Friday, August 26, 2011

Fear and incentives

Whilst reading Chris Dillow on incentives, I was reminded about Mr Letwin's remarks a while ago about the need for the discipline of fear amongst public sector workers. I was wondering what kind of world does he live in where fear of losing one's job necessarily makes people behave well, by which we mean in this context: more productively?

I was also wondering what kind of world does he live in where public sector workers don't already fear for their jobs? Being more productive is not necessarily, or even usually, the thing that will get one noticed by management - particularly in jobs where productivity is rather difficult to quantify. As a consequence, workers - in my experience, teachers - will focus on more general matters as well as trying to ingratiate themselves to their managers.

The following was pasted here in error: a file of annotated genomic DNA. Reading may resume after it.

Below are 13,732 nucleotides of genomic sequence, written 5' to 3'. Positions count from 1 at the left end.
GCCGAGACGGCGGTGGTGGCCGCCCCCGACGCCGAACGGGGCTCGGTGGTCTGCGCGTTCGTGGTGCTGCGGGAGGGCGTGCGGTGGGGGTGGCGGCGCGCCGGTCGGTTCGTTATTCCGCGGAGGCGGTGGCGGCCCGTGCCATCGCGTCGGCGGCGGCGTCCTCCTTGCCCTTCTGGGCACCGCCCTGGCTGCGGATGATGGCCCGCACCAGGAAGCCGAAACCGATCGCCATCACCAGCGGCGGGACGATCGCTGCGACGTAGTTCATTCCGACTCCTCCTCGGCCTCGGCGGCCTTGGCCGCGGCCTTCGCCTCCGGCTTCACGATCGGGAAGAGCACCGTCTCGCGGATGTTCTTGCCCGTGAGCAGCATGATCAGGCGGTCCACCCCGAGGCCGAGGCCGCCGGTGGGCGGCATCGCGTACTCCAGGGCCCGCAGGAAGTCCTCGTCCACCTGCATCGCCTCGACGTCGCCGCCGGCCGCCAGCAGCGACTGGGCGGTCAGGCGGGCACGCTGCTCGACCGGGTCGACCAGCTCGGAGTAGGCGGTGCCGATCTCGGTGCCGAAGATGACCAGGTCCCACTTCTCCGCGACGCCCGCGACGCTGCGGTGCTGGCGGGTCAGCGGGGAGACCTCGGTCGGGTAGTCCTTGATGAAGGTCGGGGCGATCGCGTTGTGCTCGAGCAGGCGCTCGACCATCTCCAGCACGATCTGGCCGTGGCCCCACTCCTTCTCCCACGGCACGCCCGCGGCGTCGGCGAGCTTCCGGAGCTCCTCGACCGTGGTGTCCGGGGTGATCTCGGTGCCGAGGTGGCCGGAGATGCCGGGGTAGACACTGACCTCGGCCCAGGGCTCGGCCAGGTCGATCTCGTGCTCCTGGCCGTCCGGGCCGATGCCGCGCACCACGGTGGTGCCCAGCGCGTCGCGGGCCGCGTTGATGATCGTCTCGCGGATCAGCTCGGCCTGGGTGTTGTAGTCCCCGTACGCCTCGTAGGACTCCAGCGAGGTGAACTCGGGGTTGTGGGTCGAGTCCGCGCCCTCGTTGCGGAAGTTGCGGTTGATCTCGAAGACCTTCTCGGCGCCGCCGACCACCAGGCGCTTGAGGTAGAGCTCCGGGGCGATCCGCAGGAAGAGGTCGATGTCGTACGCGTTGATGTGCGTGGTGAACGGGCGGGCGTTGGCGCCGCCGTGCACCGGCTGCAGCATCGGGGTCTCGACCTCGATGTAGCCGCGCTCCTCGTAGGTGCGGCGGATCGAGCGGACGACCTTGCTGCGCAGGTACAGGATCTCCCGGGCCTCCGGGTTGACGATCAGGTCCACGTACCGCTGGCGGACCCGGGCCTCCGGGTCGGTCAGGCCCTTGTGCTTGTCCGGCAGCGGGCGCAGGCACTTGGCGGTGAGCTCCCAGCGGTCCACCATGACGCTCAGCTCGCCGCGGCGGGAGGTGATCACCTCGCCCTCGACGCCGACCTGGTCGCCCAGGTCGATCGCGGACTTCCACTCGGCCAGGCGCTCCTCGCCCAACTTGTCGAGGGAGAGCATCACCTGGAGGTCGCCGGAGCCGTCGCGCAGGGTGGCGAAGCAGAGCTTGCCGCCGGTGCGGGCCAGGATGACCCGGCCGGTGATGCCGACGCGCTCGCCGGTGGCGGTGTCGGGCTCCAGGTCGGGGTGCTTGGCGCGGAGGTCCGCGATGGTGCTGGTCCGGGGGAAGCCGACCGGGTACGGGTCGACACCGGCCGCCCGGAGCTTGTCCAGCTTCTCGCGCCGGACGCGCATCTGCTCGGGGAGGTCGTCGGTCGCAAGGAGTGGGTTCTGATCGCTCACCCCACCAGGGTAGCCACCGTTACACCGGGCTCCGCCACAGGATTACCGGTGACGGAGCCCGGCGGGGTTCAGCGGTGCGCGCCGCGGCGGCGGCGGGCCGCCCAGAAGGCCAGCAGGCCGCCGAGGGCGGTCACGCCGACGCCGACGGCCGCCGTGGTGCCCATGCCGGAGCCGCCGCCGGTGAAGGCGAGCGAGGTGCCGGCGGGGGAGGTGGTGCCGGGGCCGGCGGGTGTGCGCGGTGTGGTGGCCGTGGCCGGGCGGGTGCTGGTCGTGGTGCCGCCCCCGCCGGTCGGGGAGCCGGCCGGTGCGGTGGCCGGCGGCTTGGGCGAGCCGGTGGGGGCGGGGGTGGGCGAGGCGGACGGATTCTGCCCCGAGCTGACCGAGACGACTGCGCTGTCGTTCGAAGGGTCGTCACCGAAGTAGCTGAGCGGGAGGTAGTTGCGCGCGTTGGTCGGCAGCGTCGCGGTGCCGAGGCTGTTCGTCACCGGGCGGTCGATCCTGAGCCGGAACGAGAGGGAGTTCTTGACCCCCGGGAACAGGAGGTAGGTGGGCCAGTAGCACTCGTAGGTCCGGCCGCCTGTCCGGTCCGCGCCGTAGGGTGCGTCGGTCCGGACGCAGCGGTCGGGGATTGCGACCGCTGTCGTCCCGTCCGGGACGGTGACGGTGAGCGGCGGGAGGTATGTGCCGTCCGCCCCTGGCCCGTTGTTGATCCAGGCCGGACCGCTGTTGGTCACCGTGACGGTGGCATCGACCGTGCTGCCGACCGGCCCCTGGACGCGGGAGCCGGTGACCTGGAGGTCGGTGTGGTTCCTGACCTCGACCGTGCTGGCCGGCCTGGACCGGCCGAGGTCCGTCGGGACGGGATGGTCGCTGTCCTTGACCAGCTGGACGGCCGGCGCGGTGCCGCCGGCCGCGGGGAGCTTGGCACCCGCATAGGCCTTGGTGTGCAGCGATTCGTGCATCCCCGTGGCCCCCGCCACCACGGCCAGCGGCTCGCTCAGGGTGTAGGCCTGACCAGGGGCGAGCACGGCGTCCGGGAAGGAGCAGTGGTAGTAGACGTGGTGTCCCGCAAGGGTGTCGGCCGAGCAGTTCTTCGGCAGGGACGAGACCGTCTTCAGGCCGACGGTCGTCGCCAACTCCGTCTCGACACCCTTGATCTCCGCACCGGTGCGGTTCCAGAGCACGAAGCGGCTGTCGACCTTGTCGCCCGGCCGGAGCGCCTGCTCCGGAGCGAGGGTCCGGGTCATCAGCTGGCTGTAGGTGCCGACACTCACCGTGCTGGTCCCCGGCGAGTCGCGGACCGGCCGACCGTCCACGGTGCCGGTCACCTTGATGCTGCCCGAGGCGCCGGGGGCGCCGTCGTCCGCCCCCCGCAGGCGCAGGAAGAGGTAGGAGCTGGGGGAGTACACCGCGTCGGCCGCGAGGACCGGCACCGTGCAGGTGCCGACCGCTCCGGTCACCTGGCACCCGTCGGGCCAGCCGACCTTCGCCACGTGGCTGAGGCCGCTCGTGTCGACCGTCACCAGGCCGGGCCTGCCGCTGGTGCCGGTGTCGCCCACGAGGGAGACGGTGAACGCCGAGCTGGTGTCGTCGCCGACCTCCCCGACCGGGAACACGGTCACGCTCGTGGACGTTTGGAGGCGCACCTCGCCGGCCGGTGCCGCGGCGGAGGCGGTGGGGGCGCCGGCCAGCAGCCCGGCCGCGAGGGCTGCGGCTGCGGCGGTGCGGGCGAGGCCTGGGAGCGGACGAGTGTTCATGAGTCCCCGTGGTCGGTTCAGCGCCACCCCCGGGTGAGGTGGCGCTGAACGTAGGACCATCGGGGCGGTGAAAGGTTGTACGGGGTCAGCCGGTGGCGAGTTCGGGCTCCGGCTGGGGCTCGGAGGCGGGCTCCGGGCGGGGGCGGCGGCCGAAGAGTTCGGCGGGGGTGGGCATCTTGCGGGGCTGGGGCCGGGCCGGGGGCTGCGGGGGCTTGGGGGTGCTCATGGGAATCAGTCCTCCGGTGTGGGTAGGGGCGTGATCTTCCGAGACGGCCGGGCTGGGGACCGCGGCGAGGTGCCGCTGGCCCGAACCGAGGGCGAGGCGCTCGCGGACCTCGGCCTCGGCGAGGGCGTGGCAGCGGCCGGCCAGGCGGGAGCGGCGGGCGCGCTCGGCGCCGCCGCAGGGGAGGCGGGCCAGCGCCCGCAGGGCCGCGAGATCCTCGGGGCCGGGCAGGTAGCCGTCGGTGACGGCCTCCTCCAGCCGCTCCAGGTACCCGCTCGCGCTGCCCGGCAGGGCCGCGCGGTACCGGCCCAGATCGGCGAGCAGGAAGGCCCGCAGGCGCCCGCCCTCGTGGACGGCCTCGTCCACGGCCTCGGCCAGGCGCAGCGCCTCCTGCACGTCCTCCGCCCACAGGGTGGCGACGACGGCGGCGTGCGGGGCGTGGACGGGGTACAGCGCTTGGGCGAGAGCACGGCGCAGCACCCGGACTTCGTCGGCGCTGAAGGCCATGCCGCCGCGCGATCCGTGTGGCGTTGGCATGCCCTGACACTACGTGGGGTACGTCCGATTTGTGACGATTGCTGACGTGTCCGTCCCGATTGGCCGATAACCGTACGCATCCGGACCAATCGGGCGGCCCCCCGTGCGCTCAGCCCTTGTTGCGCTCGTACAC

This tends to encourage sycophancy, beggar thy colleague competition, and conformity expressed in the spouting of managerial jargon - rather than a focus on the more narrow specific skills one needs to be good at one's job but which will pass unnoticed by managers who often only understand what you are doing on the basis of memories. And increasingly, they don't even have these. Not an edifying spectacle.
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